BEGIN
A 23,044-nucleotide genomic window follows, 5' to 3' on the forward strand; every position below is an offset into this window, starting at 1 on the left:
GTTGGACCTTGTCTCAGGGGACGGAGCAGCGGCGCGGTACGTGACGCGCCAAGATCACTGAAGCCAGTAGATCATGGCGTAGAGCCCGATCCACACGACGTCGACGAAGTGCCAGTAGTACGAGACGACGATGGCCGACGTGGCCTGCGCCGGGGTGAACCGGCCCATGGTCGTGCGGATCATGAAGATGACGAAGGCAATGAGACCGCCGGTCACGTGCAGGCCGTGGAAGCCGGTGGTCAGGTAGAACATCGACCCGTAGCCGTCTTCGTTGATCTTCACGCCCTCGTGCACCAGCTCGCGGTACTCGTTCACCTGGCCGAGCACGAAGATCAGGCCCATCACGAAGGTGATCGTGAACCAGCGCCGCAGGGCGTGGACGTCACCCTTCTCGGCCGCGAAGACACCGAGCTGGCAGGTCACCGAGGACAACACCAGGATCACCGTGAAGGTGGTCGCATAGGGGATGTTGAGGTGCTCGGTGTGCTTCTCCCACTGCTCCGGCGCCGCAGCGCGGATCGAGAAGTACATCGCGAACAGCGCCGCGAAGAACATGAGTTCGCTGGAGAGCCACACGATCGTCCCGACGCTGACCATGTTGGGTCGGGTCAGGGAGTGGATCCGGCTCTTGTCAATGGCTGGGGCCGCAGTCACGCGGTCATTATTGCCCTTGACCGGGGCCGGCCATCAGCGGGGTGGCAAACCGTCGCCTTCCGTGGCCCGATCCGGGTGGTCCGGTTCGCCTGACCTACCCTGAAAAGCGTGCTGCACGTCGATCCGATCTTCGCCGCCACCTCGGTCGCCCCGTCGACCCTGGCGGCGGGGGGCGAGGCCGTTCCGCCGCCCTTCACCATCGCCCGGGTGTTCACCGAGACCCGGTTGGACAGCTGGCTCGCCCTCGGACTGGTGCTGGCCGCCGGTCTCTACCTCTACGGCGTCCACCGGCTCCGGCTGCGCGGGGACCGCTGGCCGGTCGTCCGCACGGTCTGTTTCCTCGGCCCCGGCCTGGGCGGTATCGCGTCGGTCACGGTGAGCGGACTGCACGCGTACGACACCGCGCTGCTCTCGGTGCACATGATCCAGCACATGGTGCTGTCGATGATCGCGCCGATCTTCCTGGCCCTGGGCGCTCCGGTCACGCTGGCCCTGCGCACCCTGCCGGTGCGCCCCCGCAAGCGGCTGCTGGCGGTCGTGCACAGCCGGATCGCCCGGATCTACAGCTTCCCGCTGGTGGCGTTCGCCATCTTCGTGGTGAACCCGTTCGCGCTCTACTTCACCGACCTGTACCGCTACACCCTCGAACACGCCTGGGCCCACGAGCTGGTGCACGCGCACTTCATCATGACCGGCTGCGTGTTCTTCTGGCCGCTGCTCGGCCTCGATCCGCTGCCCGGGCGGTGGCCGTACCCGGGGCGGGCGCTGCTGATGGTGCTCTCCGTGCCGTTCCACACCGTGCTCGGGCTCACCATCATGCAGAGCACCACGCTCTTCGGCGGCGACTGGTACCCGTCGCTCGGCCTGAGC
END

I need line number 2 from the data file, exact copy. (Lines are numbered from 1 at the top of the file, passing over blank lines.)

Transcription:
GTTGGACCTTGTCTCAGGGGACGGAGCAGCGGCGCGGTACGTGACGCGCCAAGATCACTGAAGCCAGTAGATCATGGCGTAGAGCCCGATCCACACGACGTCGACGAAGTGCCAGTAGTACGAGACGACGATGGCCGACGTGGCCTGCGCCGGGGTGAACCGGCCCATGGTCGTGCGGATCATGAAGATGACGAAGGCAATGAGACCGCCGGTCACGTGCAGGCCGTGGAAGCCGGTGGTCAGGTAGAACATCGACCCGTAGCCGTCTTCGTTGATCTTCACGCCCTCGTGCACCAGCTCGCGGTACTCGTTCACCTGGCCGAGCACGAAGATCAGGCCCATCACGAAGGTGATCGTGAACCAGCGCCGCAGGGCGTGGACGTCACCCTTCTCGGCCGCGAAGACACCGAGCTGGCAGGTCACCGAGGACAACACCAGGATCACCGTGAAGGTGGTCGCATAGGGGATGTTGAGGTGCTCGGTGTGCTTCTCCCACTGCTCCGGCGCCGCAGCGCGGATCGAGAAGTACATCGCGAACAGCGCCGCGAAGAACATGAGTTCGCTGGAGAGCCACACGATCGTCCCGACGCTGACCATGTTGGGTCGGGTCAGGGAGTGGATCCGGCTCTTGTCAATGGCTGGGGCCGCAGTCACGCGGTCATTATTGCCCTTGACCGGGGCCGGCCATCAGCGGGGTGGCAAACCGTCGCCTTCCGTGGCCCGATCCGGGTGGTCCGGTTCGCCTGACCTACCCTGAAAAGCGTGCTGCACGTCGATCCGATCTTCGCCGCCACCTCGGTCGCCCCGTCGACCCTGGCGGCGGGGGGCGAGGCCGTTCCGCCGCCCTTCACCATCGCCCGGGTGTTCACCGAGACCCGGTTGGACAGCTGGCTCGCCCTCGGACTGGTGCTGGCCGCCGGTCTCTACCTCTACGGCGTCCACCGGCTCCGGCTGCGCGGGGACCGCTGGCCGGTCGTCCGCACGGTCTGTTTCCTCGGCCCCGGCCTGGGCGGTATCGCGTCGGTCACGGTGAGCGGACTGCACGCGTACGACACCGCGCTGCTCTCGGTGCACATGATCCAGCACATGGTGCTGTCGATGATCGCGCCGATCTTCCTGGCCCTGGGCGCTCCGGTCACGCTGGCCCTGCGCACCCTGCCGGTGCGCCCCCGCAAGCGGCTGCTGGCGGTCGTGCACAGCCGGATCGCCCGGATCTACAGCTTCCCGCTGGTGGCGTTCGCCATCTTCGTGGTGAACCCGTTCGCGCTCTACTTCACCGACCTGTACCGCTACACCCTCGAACACGCCTGGGCCCACGAGCTGGTGCACGCGCACTTCATCATGACCGGCTGCGTGTTCTTCTGGCCGCTGCTCGGCCTCGATCCGCTGCCCGGGCGGTGGCCGTACCCGGGGCGGGCGCTGCTGATGGTGCTCTCCGTGCCGTTCCACACCGTGCTCGGGCTCACCATCATGCAGAGCACCACGCTCTTCGGCGGCGACTGGTACCCGTCGCTCGGCCTGAGC